Energy in Scotland is a bit of a conundrum. We have lots of renewables and the SNP-led Government is against nuclear power, so surely Scotland is THE place to showcase what a clean, low-energy future can look like? Sadly not, as on 20 November, plans were announced for a new conventional coal-fired power station next to Hunterston B, a nuclear power station in Ayrshire which is scheduled for shutdown in 2011. Is this really the best we can do?
The UK government is keen to end Scotland’s effective veto over the building of nuclear power stations north of the Border and has asked the Calman Commission – set up to review devolution – to solve the “problem” of Holyrood using devolved powers, such as over planning, to block its energy plans. So maybe this is a political compromise, although First Minister, Alex Salmond, has made it clear that he thinks coal is a fuel of the future.
Danish firm Dong Energy and Peel Energy, a sister company of Clydeport, which also operates the Hunterston port, are behind the proposal. The station would mainly be powered by coal, but could use up to 15 per cent biomass – products from forestry and farming. Owen Michaelson, chairman of Peel Energy, said the site would be ideal as it already handles a large proportion of Scotland’s imported coal, which would avoid the need to transport it across the country. Great! Let’s ignore the impact of burning coal and shipping it across the planet, and pat ourselves on the back because this imported coal won’t be transported a few more miles across Scotland!
Carbon capture myth
The Hunterston coal plan comes hot on the heels of an announcement that the Scottish Government hopes to demand that new power stations are ‘carbon capture ready.’ Dong and Peel Energy say they will be ready to use carbon capture and storage at the earliest opportunity. What no one knows is when such an opportunity might arise. At the moment there are only a few small scale demonstration plants and many concerns over CCS. According to the IEA, CCS technology could be deployed by 2015 on a broader scale (i.e. 12 large-scale demonstration projects) if these initial projects deliver good results. But it will be too little, too late.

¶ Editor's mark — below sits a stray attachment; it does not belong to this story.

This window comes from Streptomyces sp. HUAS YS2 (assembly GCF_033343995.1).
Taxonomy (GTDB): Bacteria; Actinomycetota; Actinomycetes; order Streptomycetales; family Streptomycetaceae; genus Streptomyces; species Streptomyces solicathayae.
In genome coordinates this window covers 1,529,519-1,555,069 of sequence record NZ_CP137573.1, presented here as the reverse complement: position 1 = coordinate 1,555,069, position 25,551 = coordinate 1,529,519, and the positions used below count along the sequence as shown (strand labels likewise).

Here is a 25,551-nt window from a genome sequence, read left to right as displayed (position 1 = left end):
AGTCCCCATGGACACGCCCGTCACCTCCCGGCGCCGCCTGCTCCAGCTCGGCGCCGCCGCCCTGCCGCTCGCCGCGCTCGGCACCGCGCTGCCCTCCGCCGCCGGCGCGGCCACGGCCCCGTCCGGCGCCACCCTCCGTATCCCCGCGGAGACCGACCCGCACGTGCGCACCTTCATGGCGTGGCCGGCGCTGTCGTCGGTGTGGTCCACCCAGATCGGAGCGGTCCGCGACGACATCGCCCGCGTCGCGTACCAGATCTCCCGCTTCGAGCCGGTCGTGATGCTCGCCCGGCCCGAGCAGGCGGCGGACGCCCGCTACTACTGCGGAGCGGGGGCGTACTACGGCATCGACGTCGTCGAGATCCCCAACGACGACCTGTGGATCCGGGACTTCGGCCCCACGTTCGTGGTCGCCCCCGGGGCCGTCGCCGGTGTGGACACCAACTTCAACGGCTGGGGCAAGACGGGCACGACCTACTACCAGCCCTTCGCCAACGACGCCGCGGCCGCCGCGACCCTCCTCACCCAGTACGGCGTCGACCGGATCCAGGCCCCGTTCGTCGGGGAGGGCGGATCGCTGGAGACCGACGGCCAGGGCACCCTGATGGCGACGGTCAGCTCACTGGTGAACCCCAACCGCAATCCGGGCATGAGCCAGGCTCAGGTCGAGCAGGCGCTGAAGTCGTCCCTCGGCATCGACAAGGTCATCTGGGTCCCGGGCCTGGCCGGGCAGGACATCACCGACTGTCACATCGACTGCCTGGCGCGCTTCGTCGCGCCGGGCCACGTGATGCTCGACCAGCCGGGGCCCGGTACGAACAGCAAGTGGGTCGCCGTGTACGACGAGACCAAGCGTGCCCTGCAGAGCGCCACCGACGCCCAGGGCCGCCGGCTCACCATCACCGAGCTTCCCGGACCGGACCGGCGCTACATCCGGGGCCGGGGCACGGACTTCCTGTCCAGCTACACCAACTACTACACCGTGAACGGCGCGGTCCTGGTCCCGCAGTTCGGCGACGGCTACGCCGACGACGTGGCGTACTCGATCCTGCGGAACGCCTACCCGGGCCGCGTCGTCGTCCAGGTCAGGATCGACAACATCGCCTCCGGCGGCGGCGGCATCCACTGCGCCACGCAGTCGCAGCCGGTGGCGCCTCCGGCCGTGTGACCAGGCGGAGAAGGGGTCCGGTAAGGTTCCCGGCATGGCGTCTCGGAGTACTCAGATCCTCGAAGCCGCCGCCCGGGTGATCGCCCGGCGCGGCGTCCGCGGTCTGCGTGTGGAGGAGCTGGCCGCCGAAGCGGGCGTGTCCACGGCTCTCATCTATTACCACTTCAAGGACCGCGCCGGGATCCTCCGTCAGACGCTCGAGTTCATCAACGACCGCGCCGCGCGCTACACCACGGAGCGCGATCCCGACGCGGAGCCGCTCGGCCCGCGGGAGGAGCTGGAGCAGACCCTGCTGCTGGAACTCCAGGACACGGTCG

Proponents of CCS claim that CO2 emissions could be cut by 90%. While this may be theoretically true, it ignores two important facts. Firstly, cost. The increased energy requirements of capturing and compressing CO2 significantly raises the operating costs of CCS-equipped power plants as well as increasing the fuel requirement of a coal-fired plant by up to 40% depending on the method used. Overall, wide-scale adoption of CCS could erase the efficiency gains of the last 50 years and increase resource consumption by one third.
Secondly, oil. Pumping CO2 into old oil wells has been used by the oil industry since the 1970s to enhance the recovery of oil from depleting fields. CCS is unlikely to be economically viable without this additional oil revenue, which must be taken into the carbon equation. According to a 2005 BP press release, the 26 million tonnes of CO2 proposed for sequestration at the Millerfield scheme would have been used to pump an extra 40 million barrels of oil. If burning this oil produces 12.68 million tonnes of CO2, then the 26 million tonnes of CO2 ‘stored’ is actually just 13.32 million tonnes, or roughly half. For a detailed and well-referenced article on the problems with CCS, see Coal Action Edinburgh’s site.
CCS is a distraction as it simply can’t deliver on a large enough scale. Even if CCS is available on a large scale by 2020, the most optimistic forecast, it cannot possibly contribute to achieving a peak in global greenhouse gas emissions by 2015 or to managing the energy descent in time to avoid devastating climate change. The false promise of CCS, which has still to be proven and may not be feasible, is being used as an excuse to keep burning coal. CCS will not “smooth the transition to a low carbon economy”, rather it will delay it.